Copyright 2003, Traffic World, Inc.

Can''t We All Get Along?

As a former railroad employee, one can see where the reaction to your March 17 on remote-control operations editorial by our colleagues representing the interests of railroad agreement employees was entirely predictable. I refer to the letter entitled "Boyce a Lap Dog" in the April 7 Traffic World.

Sooner or later our counterparts, whose professional livelihood continues to be driven largely by a tired, old dance of nurturing adversarial pettiness between labor and management, might consider raising their leadership paradigm out of the 19th century.

Playing the safety card yet again is so - safe. Indeed, safety is a bipartisan issue that is above reproach, as it must be. And while railroad management is not above reproach, would it arbitrarily save a few hours of training on RCO technology and run the risk of major legal and financial exposure? I don''t think so. This isn''t your granddaddy''s railroad. Rail safety is in everyone''s interest. And so is technology.

Perhaps the leaders of certain rail crafts might have learned from their colleagues on the West Coast who fought to blow off basic technology (commonly used at ports around the world) in their zeal to protect a few hundred clerical jobs. Meanwhile, the cost to the U.S. economy (of the West Coast port contract dispute last year), by some estimates, totaled millions of jobs and billions in lost business and personal income. While precise numbers are open to debate, no doubt remains that the entire episode spoke volumes about narrow self interest and disregard for the greater good of an already fragile economy.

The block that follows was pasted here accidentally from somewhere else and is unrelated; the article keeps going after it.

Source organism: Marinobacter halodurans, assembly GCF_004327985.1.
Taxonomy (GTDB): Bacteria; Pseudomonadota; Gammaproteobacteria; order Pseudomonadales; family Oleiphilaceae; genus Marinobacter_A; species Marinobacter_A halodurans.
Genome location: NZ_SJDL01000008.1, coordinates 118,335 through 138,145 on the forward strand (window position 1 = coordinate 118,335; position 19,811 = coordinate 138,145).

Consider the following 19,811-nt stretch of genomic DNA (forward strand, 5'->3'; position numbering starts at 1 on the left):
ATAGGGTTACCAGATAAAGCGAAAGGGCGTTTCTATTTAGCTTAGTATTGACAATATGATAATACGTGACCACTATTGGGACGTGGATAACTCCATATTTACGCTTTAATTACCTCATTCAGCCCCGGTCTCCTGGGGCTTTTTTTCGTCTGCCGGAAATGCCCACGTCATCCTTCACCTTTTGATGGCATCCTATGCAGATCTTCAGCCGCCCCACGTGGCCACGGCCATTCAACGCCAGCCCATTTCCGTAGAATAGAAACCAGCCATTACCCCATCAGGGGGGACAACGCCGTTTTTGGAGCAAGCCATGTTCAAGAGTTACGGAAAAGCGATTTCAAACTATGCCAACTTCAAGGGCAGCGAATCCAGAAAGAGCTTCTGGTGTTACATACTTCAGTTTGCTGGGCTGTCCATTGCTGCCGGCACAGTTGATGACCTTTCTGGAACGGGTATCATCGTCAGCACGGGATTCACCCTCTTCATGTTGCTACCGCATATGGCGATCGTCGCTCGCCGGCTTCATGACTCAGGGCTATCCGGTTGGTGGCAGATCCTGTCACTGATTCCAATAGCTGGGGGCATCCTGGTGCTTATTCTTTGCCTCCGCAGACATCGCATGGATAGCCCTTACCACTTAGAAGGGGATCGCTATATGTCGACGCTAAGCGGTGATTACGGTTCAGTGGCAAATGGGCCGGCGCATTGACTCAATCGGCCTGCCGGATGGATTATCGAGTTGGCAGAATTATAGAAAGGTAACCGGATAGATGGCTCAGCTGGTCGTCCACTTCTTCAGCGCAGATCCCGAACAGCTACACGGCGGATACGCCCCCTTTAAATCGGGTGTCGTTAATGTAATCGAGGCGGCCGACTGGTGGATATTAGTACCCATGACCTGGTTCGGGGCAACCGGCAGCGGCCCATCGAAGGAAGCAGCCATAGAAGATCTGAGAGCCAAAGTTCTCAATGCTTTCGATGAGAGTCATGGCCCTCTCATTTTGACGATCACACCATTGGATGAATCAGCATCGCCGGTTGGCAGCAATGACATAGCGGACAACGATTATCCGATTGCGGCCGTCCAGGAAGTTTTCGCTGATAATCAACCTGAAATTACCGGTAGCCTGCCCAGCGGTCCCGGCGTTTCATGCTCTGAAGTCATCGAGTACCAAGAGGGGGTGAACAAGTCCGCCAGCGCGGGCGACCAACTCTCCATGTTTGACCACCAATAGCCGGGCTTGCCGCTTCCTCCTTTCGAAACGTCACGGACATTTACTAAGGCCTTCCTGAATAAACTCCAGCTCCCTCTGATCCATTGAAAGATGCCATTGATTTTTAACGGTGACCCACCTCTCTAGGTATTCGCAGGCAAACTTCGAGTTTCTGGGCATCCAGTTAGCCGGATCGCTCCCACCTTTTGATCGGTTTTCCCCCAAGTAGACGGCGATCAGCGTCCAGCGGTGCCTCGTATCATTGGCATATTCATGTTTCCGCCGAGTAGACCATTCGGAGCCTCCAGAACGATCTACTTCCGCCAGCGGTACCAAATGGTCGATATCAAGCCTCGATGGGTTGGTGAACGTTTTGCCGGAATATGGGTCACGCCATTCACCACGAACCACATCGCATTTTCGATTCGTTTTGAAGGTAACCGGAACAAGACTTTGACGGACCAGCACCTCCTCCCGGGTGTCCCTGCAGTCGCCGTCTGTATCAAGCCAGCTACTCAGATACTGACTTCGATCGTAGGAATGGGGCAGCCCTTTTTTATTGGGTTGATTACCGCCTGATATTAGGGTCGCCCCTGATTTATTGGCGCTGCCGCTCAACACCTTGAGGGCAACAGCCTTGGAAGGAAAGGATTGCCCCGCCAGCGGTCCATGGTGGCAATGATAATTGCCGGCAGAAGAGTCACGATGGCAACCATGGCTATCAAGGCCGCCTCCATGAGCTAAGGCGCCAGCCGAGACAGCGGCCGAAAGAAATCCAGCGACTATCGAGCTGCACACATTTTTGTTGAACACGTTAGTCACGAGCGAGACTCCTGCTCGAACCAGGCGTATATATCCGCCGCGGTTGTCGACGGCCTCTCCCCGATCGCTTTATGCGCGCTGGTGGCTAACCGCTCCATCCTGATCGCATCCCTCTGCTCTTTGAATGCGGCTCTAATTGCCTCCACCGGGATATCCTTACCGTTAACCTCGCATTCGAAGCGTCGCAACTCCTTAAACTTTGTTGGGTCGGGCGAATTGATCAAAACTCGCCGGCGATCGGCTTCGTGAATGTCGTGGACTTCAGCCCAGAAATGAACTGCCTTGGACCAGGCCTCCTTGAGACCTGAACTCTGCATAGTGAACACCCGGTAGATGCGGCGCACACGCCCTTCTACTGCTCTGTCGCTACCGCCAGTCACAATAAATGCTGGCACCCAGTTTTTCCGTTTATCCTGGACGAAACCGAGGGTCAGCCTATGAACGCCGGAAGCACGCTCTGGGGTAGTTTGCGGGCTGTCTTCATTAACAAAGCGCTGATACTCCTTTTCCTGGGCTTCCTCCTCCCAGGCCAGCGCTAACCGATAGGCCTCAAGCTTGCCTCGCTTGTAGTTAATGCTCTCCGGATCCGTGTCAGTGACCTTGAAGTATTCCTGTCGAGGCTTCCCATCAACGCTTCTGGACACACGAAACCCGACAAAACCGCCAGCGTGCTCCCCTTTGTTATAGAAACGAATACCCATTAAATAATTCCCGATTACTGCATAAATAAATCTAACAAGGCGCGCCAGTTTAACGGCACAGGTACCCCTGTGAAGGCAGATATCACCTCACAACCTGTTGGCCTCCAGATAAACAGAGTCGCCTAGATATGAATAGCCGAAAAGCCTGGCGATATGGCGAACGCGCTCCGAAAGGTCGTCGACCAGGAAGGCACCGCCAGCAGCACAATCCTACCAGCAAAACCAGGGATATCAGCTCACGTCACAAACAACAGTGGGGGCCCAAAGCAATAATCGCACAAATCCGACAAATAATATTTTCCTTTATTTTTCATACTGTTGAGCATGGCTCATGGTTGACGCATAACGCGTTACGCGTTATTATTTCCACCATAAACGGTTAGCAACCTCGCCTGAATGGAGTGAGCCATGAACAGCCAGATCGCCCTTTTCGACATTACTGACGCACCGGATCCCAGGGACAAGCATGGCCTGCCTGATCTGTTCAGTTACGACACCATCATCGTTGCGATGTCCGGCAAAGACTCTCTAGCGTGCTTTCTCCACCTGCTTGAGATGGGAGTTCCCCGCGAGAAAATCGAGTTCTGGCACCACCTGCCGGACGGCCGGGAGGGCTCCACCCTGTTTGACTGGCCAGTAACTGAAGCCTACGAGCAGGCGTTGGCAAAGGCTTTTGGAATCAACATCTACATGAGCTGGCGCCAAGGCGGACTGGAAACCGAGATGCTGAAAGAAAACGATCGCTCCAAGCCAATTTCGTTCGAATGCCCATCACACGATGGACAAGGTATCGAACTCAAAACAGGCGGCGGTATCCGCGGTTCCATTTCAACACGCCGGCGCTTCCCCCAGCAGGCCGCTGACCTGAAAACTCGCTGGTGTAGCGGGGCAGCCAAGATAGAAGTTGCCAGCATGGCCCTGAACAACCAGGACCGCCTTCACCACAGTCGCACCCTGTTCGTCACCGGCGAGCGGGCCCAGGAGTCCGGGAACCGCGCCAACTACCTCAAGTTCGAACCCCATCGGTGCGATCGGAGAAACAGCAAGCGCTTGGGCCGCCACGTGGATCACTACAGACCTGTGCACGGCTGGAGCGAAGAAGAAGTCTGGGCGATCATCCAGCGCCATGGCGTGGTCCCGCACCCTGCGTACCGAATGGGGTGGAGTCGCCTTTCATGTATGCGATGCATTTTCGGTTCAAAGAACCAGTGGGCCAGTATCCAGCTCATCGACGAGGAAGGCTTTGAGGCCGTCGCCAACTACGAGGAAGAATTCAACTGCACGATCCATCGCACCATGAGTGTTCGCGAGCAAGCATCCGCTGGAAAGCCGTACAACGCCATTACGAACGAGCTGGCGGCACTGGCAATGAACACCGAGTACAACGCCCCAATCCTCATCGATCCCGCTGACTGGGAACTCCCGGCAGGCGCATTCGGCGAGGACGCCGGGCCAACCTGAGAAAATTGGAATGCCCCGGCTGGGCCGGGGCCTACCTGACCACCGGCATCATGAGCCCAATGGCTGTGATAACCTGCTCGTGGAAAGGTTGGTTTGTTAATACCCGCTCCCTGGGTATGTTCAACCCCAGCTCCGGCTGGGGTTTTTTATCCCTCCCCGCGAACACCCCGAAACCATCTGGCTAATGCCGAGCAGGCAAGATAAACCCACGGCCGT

One thing everyone can agree on: rail freight transportation is a mature business. Those who see technology improvements purely as a threat to jobs would be well served to seek a vantage point from higher ground. Proven technology tools placed into the hands of capable personnel in an asset-intensive industry is a matter of competitive necessity. If railroads cannot compete seriously for business and investment, more than a few yard jobs will go away.

When labor and management begin moving beyond that old dance of petty distrust and begin concentrating on creating happy customers together, other issues will become less contentious. The U.S. automotive industry is living proof.

Can''t we all just eat our Milk-bones and get along?

Arnie Bornstein

Director of marketing

& corporate communications

BDP International

(former Conrail employee)